Lebia grandis is not available commercially at this time.


Bousquet, Y., and A. Larochelle. 1993. Catalogue of the Geadephaga (Coleoptera: Trachypachidae, Rhysodidae, Carabidae including Cicindelini) of America north of Mexico. Memoires of the Entomological Society of Canada, 167.

Capogreco, J.V. 1989. Immature Lebia viridis Say (Coleoptera: Carabidae): bionomics, descriptions, and comparisons to other Lebia species. Coleopterists Bulletin 43: 183-194.

Chaboussou, F. 1939. Contribution à l'étude biologique de Lebia grandis Hentz, prédateur américain du Doryphore. Annales des Épiphyties et de Phytogénetique (N.S.) 5: 387-433.

Groden, E. 1989. Natural mortality of the Colorado potato beetle, Leptinotarsa decemlineata (Say). Ph.D. dissertation, Michigan State University, East Lansing.

Hemenway, R., and W.H. Whitcomb. 1967. Ground beetles of the genus Lebia Latrielle in Arkansas (Coleoptera: Carabidae): ecology and geographical distribution. Proceedings of the Arkansas Academy of Sciences 21: 15-20.

Hentz, N.M. 1830. Description of eleven new species of North American insects. Transactions of the American Philosophical Society 3: 253-258.

Lindroth, C.H. 1969. The ground beetles (Carabidae, excl. Cicindelinae) of Canada and Alaska. Part 6. Opuscula Entomologica Supplementum (Lund) 34: 945-1192.

Logan, P.A., T.H. Casagrande, T. H. Hsiao, and F. A. Drummond. 1987. Collections of natural enemies of Leptinotarsa decemlineata (Coleoptera: Chrysomelidae) in Mexico, 1980-1985. Entomophaga 32: 249-254.

Madge, R.B. 1967. A revision of the genus Lebia Latreille in America north of Mexico (Coleoptera: Carabidae). Quaestiones Entomologicae 3: 139-242.

Mena-Covarrubias, J., F.A. Drummond, and D.L Haynes. 1996. Population dynamics of the Colorado potato beetle (Coleoptera: Chrysomelidae) on horsenettle in Michigan. Environmental Entomology 25: 68-77.

Riddick, E. W., and P. Barbosa. 2000. Cry3A-intoxicated Leptinotarsa decemlineata (Say) are palatable prey for Lebia grandis Hentz. Journal of Entomological Science 35: 342-346.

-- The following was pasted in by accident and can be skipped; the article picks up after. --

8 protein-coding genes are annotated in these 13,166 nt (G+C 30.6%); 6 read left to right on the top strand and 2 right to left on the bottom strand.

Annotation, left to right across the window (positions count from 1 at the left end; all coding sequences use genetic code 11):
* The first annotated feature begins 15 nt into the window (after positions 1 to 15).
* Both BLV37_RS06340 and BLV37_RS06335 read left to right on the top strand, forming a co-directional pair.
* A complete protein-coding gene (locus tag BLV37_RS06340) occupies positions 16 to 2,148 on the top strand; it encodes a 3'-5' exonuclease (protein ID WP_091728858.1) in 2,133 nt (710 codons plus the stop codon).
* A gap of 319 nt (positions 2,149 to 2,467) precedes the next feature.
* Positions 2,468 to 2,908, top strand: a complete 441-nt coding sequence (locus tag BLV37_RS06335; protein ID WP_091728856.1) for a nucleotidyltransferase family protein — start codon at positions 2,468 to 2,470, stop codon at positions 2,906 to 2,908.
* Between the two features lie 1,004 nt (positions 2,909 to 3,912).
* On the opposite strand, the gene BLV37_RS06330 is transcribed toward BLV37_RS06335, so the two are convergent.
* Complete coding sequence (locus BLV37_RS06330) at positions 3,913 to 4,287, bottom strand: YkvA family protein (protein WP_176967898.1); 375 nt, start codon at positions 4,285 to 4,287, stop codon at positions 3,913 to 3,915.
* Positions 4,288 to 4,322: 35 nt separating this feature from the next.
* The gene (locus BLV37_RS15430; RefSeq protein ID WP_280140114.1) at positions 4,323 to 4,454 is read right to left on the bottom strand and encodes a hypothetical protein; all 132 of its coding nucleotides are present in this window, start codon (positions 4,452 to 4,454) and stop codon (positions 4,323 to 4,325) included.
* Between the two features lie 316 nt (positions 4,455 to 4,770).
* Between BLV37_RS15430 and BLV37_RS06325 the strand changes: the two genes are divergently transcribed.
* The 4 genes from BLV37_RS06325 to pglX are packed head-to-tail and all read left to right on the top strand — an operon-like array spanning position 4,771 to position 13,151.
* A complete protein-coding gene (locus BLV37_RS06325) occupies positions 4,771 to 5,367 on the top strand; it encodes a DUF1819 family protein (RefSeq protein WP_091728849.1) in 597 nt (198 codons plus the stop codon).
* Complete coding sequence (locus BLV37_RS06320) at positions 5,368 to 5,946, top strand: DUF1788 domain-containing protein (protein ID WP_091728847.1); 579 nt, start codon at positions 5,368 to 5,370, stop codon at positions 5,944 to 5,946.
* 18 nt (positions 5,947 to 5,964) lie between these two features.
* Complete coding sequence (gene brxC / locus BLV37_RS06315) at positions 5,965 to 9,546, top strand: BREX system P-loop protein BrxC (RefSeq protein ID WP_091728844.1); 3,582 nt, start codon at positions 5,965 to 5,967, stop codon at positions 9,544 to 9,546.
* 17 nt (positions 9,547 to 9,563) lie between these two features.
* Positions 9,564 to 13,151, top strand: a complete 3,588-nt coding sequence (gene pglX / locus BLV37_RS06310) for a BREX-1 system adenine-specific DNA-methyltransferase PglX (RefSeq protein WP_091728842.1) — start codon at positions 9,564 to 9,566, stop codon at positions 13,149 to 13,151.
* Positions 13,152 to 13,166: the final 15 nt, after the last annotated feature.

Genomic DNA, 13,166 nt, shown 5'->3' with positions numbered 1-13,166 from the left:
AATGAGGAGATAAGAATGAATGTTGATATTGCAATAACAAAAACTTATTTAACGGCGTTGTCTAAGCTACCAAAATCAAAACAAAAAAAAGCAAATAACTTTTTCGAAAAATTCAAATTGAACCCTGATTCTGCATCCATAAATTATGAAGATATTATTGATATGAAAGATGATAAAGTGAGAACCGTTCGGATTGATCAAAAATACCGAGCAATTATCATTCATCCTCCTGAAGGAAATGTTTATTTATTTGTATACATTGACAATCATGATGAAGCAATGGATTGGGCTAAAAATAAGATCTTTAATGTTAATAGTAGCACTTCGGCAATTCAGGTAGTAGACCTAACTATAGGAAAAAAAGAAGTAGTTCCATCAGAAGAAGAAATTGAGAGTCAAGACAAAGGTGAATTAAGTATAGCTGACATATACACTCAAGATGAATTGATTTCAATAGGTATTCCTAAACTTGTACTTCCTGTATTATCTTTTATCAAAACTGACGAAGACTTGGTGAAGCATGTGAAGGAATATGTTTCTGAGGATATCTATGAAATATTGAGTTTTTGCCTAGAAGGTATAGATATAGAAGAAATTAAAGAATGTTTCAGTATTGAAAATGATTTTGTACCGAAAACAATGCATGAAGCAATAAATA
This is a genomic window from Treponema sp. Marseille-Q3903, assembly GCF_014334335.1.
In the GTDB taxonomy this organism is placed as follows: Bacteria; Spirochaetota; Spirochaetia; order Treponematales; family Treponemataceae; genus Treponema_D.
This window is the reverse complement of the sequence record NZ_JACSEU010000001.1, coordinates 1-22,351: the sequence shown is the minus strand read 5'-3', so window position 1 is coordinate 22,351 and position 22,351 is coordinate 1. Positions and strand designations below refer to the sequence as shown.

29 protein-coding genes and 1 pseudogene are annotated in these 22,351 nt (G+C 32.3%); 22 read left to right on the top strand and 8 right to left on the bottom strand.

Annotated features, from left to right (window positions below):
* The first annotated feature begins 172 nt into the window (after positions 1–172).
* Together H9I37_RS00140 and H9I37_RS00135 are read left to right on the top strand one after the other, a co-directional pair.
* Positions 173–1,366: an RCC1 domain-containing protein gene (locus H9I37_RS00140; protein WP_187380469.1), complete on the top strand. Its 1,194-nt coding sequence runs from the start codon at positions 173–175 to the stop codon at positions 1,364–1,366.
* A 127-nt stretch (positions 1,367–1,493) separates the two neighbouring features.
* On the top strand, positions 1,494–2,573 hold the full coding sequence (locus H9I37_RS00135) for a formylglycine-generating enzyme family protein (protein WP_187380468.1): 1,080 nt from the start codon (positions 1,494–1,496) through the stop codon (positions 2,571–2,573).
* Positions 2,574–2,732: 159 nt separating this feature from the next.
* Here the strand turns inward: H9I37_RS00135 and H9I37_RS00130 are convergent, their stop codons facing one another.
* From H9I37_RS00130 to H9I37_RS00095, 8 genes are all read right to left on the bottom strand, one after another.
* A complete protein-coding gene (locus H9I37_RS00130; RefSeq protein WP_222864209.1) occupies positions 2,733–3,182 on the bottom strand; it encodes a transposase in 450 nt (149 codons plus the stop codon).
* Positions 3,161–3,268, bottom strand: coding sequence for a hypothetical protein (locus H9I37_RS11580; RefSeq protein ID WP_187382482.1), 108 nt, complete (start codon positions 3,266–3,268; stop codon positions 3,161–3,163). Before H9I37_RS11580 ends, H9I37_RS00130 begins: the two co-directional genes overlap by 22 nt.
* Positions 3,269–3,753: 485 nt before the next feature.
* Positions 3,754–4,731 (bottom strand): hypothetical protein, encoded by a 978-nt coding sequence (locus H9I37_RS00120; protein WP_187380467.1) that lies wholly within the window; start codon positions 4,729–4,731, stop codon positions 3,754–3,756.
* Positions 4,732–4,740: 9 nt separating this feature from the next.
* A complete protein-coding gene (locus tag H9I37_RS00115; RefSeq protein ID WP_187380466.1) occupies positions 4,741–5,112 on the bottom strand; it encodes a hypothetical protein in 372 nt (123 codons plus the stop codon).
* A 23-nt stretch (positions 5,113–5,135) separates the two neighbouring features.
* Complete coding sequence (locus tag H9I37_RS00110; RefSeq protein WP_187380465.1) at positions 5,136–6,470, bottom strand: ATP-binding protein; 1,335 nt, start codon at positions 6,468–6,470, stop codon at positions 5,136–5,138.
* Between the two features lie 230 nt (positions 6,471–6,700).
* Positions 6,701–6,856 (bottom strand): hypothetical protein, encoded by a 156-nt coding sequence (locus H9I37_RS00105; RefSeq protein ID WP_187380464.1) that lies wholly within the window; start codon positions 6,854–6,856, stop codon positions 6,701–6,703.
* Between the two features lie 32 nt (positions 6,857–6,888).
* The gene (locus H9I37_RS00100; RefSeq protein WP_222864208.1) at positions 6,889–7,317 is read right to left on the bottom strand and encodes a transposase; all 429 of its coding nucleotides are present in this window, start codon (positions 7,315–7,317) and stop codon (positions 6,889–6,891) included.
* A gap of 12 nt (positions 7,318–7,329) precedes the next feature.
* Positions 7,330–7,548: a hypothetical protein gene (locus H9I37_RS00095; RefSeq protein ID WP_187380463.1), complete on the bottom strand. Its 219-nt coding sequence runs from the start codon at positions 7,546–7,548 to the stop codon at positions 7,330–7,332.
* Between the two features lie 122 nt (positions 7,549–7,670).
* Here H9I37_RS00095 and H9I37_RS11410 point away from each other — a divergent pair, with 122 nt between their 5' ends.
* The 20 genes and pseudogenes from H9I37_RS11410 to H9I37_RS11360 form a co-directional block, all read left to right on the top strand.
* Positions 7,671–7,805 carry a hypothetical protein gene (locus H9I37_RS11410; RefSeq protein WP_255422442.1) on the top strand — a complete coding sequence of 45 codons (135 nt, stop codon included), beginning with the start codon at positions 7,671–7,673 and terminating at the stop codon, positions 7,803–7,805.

Riddick, E.W., G. Dively, and P. Barbosa. 1998. Effect of a seed-mix deployment of Cry3A-transgenic and nontransgenic potato on the abundance of Lebia grandis (Coleoptera: Carabidae) and Coleomegilla maculata (Coleoptera: Coccinellidae). Annals of the Entomological Society of America 91: 647-653.

Szendrei, Z., and D.C. Weber. 2009. Response of predators to habitat manipulation in potato fields. Biological Control 50: 123–128.

Szendrei, Z., M.H. Greenstone, M.E. Payton, and D.C. Weber. 2010. Molecular gut-content analysis of a predator assemblage reveals the effect of habitat manipulation on biological control in the field. Basic and Applied Ecology 11: 153-161.

Weber, D.C., D.R. Rowley, M.H. Greenstone, and M.M. Athanas. 2006. Prey preference and host suitability of the predatory and parasitoid carabid beetle, Lebia grandis, for several species of Leptinotarsa beetles. Journal of Insect Science 6:09, available online: .

Weber, D.C., R.S. Pfannenstiel, and J.G. Lundgren. 2008. Diel predation pattern assessment and exploitation of sentinel prey: New interpretations of community and individual behaviors. Pp. 485-494 in Proceedings of the Third International Symposium on Biological Control of Arthropods, Christchurch, New Zealand, 8-13 February 2009, edited by Peter G. Mason, David R. Gillespie & Charles Vincent. USDA Forest Service Publication FHTET-2008-06, Morgantown, WV, USA.

Weber, D.C., P. Saska, and C.S. Chaboo. 2008. “Carabid beetles as Parasitoids” in Encyclopedia of Entomology, edited by John L. Capinera (2nd edition), Kluwer, Vol. 2, pp. 35-37.

Weber, D.C. Unpublished data.


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Lebia grandis feeding on Colorado potato beetle eggs. D.N.Ferro

1st-instar Lebia grandis

L. grandis 1st-instar engorged larva and partially-consumed host

pupa of L. grandis

From Top: Lebia grandis feeding on Colorado potato beetle eggs and larvae; 1st-instar Lebia grandis; L. grandis 1st-instar engorged larva and partially-consumed host (photo C.S. Chaboo; all other photos D. Weber);
pupa of L. grandis.